In a leap towards building laser weapons capability, India has made a breakthrough in its efforts to develop directed energy weapons, or DEWs, that can potentially end future wars before they begin.
It’s not exactly what we saw in Star Wars films or Flash Gordon comics decades ago, but DEWs such as high powered lasers can destroy enemy missiles, aircraft and advanced weaponry based on electronic circuitry.
The future weapon system that is likely to change the course of war is the Directed Energy Weapon (DEW), which is created on electromagnetic pulse effects, in addition to a variety of other means, without a nuclear blast.* DEWs can be termed as the apex in weapons technology innovatory, apt for dealing with all kinds of asymmetric challenges, including unmanned and light aircraft. DEWs are capable of destroying a target by emitting and transferring extreme levels of energy towards the target. The energy emitted by DEWs can be available in the form of electromagnetic radiation, microwaves, lasers and masers, and particles with mass.* DEWs encompass two distinct fields; high-energy lasers and high power microwaves.
Using laser beams and other concentrated sources, DEWs are the future in so far as military laser (acronym for “light amplification by stimulated emission of radiation”) technologies are concerned. Of these, laser weapons by far lead the DEWs pack. The precision of a laser beam weapon is unrivalled primarily owing to its speed, akin to that of light. DEWs are fast racing towards being the most sought after option in comparison to conventional projectile weapons including missile systems, given their accuracy as mentioned earlier, and the range of these weapons, which is far greater than any conventional munitions.
The applicability of laser weapons, more specifically against aerial and naval targets is significant, although the range is subject to meeting certain vital variables including atmospheric conditions and availability of power. Laser weapons can produce a series of strikes, which can be limited only by its power supply. From a military application point of view, a laser weapon is required to generate at the least, a 100-Kilowatt beam. More importantly, for targeting anti-ship missiles, the laser device is required to generate at least one Megawatt of power.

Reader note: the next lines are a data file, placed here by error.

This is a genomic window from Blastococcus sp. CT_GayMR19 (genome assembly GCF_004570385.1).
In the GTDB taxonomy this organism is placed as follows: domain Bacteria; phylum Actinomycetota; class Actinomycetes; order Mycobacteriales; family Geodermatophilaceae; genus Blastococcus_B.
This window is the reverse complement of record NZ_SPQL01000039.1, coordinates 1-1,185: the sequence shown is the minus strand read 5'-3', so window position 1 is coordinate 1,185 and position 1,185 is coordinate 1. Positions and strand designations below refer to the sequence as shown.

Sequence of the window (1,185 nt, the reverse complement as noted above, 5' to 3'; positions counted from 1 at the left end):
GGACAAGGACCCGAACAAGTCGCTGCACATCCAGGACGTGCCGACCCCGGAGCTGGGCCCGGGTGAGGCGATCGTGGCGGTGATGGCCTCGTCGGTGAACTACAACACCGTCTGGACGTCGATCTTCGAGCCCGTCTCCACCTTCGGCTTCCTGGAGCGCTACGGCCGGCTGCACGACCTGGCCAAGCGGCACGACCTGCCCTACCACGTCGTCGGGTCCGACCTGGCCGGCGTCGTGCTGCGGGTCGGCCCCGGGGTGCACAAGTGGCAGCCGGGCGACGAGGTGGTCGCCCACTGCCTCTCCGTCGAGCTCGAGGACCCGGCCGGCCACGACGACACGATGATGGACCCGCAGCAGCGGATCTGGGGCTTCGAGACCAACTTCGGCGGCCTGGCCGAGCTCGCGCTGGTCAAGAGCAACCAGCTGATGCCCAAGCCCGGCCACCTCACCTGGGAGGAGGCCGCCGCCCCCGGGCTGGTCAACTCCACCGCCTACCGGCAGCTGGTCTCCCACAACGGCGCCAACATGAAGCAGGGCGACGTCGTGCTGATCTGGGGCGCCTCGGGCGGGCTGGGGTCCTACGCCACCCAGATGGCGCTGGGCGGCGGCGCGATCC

The DEWs aim without using a projectile, and are far more cost effective in comparison to the huge cost estimates surrounding a single missile launch. With military technology innovation on fast track mode, laser weapons are the tool of the future, albeit having to overcome certain looming challenges. These include, determining the final potency of the beam, which gets affected considerably by atmospheric conditions such as clouds, rain, and smog. The laser device requires an expedient source of abundant electricity generation, in addition to efficient cooling equipment that would aid in avoiding any damage caused by overheating.
India is currently working upon a series of DEWs to improve its anti-ballistic missile capability. According to officials at the Laser Science and Technology Center (LASTEC), a laboratory developing lasers and related technologies, belonging to the Defense Research and Development Organization (DRDO) – an agency under India’s Ministry of Defence working on various areas of military technology while striving to meet cutting edge weapons technology requirements – a laser weapon (one among the DEWs pack) could fire a beam with a potency of 25 kilowatts to intercept and destruct an incoming ballistic missile in its terminal phase within the range of seven kilometers (4.3 miles).
LASTEC projects include :
1.Hand-held laser dazzler to disorient adversaries, without collateral damage. 50-metre range.
2.Crowd-control dazzlers mounted on vehicles to dispel rioting mobs. 250-metre range.
Status: Will take 2 more years.
3.Laser-based ordnance disposal system, which can be used to neutralise IEDs and other explosives from a distance.
Status: Trials begin in 18 months.
4.Air defence dazzlers to take on enemy aircraft and helicopters at range of 10 km.
Status: Will take 2 more years.
5.25-kilowatt laser systems to destroy missiles during their terminal phase at range of 5 to 7 km.
Status: Will take 5 more years.
6.At least 100-kilowatt solid-state laser systems, mounted on aircraft and ships, to destroy missiles in their boost phase itself.
Status: Will take a decade.
Source:- Foreign Policy, Defence Catalogue Facebook Page
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